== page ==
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Fresh roadmap for Arcadia lithium mine

Prospect Resources, developer of the Arcadia lithium plant near Harare, will build a smaller commercial scale pilot plant for only one of two locally available lithium varieties, because the route is a lower risk pathway to near term production.

Lithium mining was designated as an integral part of the Government’s US$12 billion mining industry target by year 2023 and this strategically key sector is expected to earn US$500 million annually by that time.

Australia-listed prospect earlier announced that it had commenced the development of a pilot plant to produce both petalite, which is technical grade and spodumene, (chemical) grade lithium samples.

Prospect has now decided to focus the pilot plant on producing only technical grade petalite samples using dense media separation (DMS).

The latest alternative is in accordance with Arcadia’s existing feasibility Study flowsheet rather than producing both petalite and spodumene samples using a flotation flow sheet.

The DMS feasibility study flowsheet, Prospect said, has been proved to have greater technical certainty than the flotation flowsheet.

The pilot plant is expected to produce and ship samples in the 2021 first half. The lithium produced at Arcadia goes into both technical (glass and ceramics) and chemical (vehicle and electronic batteries).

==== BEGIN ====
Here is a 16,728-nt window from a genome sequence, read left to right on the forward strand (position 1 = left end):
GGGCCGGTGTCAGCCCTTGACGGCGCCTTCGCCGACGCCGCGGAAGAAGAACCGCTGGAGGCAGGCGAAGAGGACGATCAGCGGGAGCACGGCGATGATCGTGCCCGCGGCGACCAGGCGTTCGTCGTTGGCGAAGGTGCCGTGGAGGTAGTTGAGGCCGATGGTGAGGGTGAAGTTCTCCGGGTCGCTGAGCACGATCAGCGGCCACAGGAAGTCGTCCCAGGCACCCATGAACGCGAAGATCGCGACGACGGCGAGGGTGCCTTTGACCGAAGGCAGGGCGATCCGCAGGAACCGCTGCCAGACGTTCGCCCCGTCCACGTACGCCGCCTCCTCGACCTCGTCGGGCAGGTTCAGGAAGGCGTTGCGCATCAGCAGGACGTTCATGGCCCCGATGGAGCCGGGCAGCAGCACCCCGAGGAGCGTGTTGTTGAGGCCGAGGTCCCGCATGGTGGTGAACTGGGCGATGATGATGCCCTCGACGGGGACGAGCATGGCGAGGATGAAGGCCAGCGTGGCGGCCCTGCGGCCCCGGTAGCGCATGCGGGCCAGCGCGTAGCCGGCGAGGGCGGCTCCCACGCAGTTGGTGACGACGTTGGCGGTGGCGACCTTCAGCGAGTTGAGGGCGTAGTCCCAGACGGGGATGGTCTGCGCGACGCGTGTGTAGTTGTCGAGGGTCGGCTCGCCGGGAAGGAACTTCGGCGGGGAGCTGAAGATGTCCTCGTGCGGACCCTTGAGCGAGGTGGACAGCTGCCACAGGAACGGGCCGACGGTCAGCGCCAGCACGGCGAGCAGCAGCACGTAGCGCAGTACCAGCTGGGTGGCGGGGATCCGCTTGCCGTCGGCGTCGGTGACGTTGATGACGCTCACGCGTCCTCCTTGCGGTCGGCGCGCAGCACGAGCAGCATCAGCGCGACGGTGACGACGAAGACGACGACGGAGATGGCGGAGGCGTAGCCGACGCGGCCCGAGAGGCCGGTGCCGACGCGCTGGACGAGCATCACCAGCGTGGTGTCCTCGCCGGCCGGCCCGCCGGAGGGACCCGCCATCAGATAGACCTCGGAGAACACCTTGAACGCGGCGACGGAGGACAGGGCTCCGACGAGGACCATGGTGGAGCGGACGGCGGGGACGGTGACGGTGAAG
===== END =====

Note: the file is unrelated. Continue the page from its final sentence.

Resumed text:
“The DMS flowsheet is considered the lower risk pathway to near-term production as determined through detailed analysis by management and a number of external third-party experts,” Prospect said.

Petalite as a proportion of the Arcadia mineral endowment is significant and increasing the recovery of petalite and maximising sales into the global technical market is an important strategic objective as the project progresses.

Prospect has already signed offtake agreements with buyers in Europe and other markets for its lithium output but must submit samples to determine whether its produce meets technical specifications.

To qualify petalite with potential customers the company must provide samples of up to 100  tonnes per customer.

Samples of this size are most economically produced in a pilot plant, by contrast, customers only require 2 kilogramme samples to qualify the company’s spodumene products and these can be readily produced in the laboratory.

Prospect said the flotation flowsheet process was expected to be the preferred flowsheet procedure in time, however, there is limited commercial knowledge at this stage on petalite flotation.

As such, a more detailed assessment has revealed that the metallurgical process requires complex staging, with different water regimes and significant reagent blends, some of which require very specific hazardous handling procedures.

The production and export of petalite produced by the pilot plant will test the readiness of the regulatory and fiscal regime (including the Special Economic Zone) that will apply to the commercial operation.

This “commercial road-test” is expected to de-risk this element of the project for lenders and investors by demonstrating sales receipts through the offtake agreement and the ability to deal freely with foreign currency receipts.

The operation of the pilot plant will allow for the accumulation of knowledge during design, mitigating the scaling issues that peer lithium producers have experienced on account of a too rapid growth in supply.

The petalite flotation increases flowsheet risk increases capital and operating cost against initial assessments, and would require considerable time and effort to fine tune and perfect for use in a commercial operation. Herald

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